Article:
There is a need for doctors
Almost all graduates continue working as doctors in the public or private health services, but there are also career opportunities in e.g., the university and industrial sectors. No unemployment among doctors is expected in the years to come, on the contrary a shortage of doctors is expected.
The graduate programme is followed by an 18 month period of internships, involving 6 month rotation posts as house officer in medicine and surgery as well as employment in a general practice. During the house internships the graduate's practical skills are improved, and he/she is in touch with many patients, thereby gaining a lot of experience with planning and carrying out examination and treatment plans. The house internships may take place in any of the country's hospitals, and the National Board of Health is responsible for distributing the graduates among the relevant hospital departments and general practices.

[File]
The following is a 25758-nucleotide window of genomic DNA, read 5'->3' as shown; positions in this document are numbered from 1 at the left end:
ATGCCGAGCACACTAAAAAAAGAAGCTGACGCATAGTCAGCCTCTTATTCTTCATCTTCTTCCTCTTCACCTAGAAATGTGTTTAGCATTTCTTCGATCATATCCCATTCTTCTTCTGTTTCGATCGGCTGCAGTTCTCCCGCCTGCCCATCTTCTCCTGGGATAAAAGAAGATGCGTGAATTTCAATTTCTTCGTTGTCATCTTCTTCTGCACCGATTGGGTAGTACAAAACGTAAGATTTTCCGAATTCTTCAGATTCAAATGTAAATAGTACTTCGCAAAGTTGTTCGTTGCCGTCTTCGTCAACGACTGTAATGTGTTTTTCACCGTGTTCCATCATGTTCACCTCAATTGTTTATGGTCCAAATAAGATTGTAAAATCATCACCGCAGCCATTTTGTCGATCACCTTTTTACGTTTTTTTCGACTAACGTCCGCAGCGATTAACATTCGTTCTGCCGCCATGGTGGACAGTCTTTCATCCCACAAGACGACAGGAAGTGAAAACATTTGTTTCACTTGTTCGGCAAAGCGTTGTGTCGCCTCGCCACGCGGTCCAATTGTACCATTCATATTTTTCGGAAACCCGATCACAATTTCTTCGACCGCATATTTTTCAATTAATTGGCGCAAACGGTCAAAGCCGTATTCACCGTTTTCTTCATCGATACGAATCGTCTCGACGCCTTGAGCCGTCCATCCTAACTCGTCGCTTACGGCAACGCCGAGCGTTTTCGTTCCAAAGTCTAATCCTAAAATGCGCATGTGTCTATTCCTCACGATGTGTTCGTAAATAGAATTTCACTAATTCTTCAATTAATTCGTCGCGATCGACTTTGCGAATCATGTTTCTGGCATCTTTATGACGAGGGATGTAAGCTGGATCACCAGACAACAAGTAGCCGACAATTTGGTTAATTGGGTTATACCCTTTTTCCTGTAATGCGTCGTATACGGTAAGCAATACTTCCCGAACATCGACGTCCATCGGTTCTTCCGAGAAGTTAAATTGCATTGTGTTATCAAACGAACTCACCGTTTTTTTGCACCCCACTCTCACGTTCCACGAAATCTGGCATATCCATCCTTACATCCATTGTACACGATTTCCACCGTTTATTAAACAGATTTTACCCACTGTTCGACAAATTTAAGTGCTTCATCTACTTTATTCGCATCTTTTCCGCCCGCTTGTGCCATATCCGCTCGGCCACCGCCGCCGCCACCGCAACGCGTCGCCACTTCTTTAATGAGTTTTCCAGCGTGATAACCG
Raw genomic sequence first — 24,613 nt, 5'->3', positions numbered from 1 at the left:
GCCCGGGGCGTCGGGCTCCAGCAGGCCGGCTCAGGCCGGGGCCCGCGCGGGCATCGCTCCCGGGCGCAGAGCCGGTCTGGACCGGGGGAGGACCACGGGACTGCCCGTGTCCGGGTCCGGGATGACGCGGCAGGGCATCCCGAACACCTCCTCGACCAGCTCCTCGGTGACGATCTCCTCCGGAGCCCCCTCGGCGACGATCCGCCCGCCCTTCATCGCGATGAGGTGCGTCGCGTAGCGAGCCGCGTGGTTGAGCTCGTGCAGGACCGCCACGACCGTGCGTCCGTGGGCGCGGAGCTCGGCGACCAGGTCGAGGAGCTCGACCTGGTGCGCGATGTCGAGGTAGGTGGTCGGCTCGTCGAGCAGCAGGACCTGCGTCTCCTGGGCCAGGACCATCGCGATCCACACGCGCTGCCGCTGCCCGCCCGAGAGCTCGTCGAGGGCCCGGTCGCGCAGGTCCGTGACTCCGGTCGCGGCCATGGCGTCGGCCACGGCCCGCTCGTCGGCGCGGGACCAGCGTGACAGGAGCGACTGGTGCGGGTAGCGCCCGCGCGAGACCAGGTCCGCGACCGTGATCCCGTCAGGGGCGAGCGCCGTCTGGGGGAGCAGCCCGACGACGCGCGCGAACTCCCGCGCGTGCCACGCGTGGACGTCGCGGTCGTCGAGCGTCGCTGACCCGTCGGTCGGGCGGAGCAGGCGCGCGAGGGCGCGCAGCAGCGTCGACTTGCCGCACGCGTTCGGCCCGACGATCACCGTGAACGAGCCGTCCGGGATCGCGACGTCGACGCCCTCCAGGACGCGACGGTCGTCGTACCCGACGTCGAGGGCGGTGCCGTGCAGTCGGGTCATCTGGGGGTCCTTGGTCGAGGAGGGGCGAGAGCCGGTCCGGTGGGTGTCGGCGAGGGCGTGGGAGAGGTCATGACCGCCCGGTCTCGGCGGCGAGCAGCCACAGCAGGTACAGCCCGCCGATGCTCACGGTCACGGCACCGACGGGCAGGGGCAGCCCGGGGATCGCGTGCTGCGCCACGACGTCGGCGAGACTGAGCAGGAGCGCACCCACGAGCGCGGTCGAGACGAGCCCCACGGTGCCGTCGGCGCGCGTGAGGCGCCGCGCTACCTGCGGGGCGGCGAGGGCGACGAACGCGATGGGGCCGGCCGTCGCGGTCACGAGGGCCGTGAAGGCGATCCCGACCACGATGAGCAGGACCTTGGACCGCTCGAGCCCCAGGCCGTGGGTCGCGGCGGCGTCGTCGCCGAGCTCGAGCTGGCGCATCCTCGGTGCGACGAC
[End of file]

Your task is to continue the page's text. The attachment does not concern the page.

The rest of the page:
Becoming a specialist
After the internships you will begin training to become a specialist. There are 37 approved medical and surgical specialties in Denmark, and you will meet representatives from many of these during the study programme. Unless you choose an alternative medical career in the university or industry sector, all doctors are required to specialise themselves. The specialist training takes at least 6-7 years and comprises 1 year of basic training and 5-6 years of further training in the main speciality in question. The specialist training is undertaken and completed whilst employed as a doctor at an approved training institution. On the road to becoming a specialist you must also complete a number of theoretical courses and research training activities.